So what does ice cream have to do with backlogs and Kanban? Everything!!

What do you put on a backlog?

My daughter works at an ice cream shop. She is a shift leader, which means she has duties outside of serving the ice cream to customers.

When she gets to work, she creates a daily plan, very much like a Kanban team does with their Daily Stand Up.

She reviews the upcoming cake orders, the flavors of ice cream that need to be replenished, the cleaning tasks that need to be done and determines how to manage her team’s time. She plans her shift by prioritizing the work for the day and refining her backlog.

Planned tasks such as these make up her backlog as well as any items that may have already been in the backlog when she got there.

What do you not put on a backlog?

The serving of customers is BAU (business as usual). It is an on-demand task that is unplanned and unpredictable, but its the top priority. This BAU work does not make her backlog. For her purposes, it would not make sense to add these types of tasks.

The work of serving customers directly impacts her ability to complete her planned work which is why it is important for her to plan and prioritize effectively. Working her planned tasks in priority order ensures the priority work gets done, just in case the customers come in high volume.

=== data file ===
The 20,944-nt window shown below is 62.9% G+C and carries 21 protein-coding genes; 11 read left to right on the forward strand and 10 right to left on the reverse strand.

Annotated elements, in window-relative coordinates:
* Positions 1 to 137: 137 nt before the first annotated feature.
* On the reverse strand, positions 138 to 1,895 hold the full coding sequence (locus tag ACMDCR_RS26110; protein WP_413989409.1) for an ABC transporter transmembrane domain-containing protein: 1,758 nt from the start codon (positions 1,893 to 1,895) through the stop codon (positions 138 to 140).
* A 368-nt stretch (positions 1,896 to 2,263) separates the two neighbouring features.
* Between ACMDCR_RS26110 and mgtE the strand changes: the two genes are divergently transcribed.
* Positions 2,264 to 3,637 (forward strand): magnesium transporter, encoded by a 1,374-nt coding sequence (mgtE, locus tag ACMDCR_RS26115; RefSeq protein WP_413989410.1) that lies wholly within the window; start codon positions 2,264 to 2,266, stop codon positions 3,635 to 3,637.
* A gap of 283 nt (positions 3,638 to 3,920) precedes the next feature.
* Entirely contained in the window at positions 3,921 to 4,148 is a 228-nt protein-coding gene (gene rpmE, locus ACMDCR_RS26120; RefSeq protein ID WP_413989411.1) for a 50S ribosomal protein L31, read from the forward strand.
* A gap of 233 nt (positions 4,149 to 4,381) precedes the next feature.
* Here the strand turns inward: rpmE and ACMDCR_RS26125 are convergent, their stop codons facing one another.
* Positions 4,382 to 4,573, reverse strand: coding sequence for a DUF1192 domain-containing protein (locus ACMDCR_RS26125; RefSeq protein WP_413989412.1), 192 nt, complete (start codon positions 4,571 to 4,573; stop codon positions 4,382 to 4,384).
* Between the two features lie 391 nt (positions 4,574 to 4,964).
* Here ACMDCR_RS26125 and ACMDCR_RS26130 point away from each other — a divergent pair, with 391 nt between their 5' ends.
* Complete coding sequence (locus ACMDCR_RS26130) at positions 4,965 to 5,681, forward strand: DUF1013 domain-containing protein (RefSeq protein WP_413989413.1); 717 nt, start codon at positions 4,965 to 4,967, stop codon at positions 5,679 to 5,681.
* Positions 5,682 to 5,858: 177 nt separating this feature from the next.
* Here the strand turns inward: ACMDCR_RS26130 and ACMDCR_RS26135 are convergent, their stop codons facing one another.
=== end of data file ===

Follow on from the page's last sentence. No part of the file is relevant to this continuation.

Portfolio Kanban - Reduce Overburden - Improve Flow

It is all about prioritization

Just like any team, a backlog is effective when the priorities are set correctly. Just like many teams, my daughter has to prioritize. For example, the cake orders are date driven requirements, customers have been given a pickup time and therefore the work must be completed by that time. Floors need to be cleaned, and the priority can be influenced by the weather. A rainy day may require the mopping of floors to be moved higher in priority. Prioritization plays an important role in every backlog.

Backlog Planning

There is no right or wrong answer to what should or shouldn’t go into a backlog. Agile teams must decide what makes sense to get the most value out of their backlog. A backlog is one tool for Kanban teams to utilize to promote efficiency. When used properly, a well planned and prioritized backlog can flow work quickly and help teams function like a well-oiled machine.

Take a good look at your backlog, does it need some cleanup? Are you getting the most out of your backlog, it is much more than just a dumping ground To-Do List. Take control and master your backlog, and see how your work starts to flow.

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About the Author: Kristen Varona

Kristen Varona, Kanban Coach at Kanban Zone
Kristen Varona is a Software Architect turned Agile Coach who embraced the Agile mindset. Kristen became a Certified SCRUM Master in 2005 and has continued active in technology and Agile practices. Kristen leverages her 20+ years of software development experience to help different kinds of Agile teams learn to break work down for faster feedback and delivery while ensuring quality along the way. Kristen's technical understanding of how software needs to be built, verified, deployed and monitored gets teams up and running smoothly.